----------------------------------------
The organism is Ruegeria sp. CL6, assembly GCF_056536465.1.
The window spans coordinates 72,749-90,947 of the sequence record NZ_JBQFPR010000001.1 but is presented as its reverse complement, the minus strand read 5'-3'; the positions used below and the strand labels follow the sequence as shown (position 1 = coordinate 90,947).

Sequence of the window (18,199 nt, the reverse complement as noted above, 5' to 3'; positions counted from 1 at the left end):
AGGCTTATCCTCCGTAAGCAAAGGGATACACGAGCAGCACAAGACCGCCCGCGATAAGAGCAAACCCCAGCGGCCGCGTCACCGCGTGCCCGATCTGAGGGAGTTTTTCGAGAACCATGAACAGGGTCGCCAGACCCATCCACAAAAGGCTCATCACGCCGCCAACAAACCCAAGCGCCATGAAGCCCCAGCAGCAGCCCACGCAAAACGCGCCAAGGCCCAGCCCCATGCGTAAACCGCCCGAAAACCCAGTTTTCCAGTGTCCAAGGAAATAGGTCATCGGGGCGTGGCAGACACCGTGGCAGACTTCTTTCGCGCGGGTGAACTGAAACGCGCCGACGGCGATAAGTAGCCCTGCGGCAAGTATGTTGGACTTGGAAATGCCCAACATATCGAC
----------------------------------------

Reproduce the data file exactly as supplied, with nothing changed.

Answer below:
The organism is Ruegeria sp. CL6, assembly GCF_056536465.1.
The window spans coordinates 72,749-90,947 of the sequence record NZ_JBQFPR010000001.1 but is presented as its reverse complement, the minus strand read 5'-3'; the positions used below and the strand labels follow the sequence as shown (position 1 = coordinate 90,947).

Sequence of the window (18,199 nt, the reverse complement as noted above, 5' to 3'; positions counted from 1 at the left end):
AGGCTTATCCTCCGTAAGCAAAGGGATACACGAGCAGCACAAGACCGCCCGCGATAAGAGCAAACCCCAGCGGCCGCGTCACCGCGTGCCCGATCTGAGGGAGTTTTTCGAGAACCATGAACAGGGTCGCCAGACCCATCCACAAAAGGCTCATCACGCCGCCAACAAACCCAAGCGCCATGAAGCCCCAGCAGCAGCCCACGCAAAACGCGCCAAGGCCCAGCCCCATGCGTAAACCGCCCGAAAACCCAGTTTTCCAGTGTCCAAGGAAATAGGTCATCGGGGCGTGGCAGACACCGTGGCAGACTTCTTTCGCGCGGGTGAACTGAAACGCGCCGACGGCGATAAGTAGCCCTGCGGCAAGTATGTTGGACTTGGAAATGCCCAACATATCGAC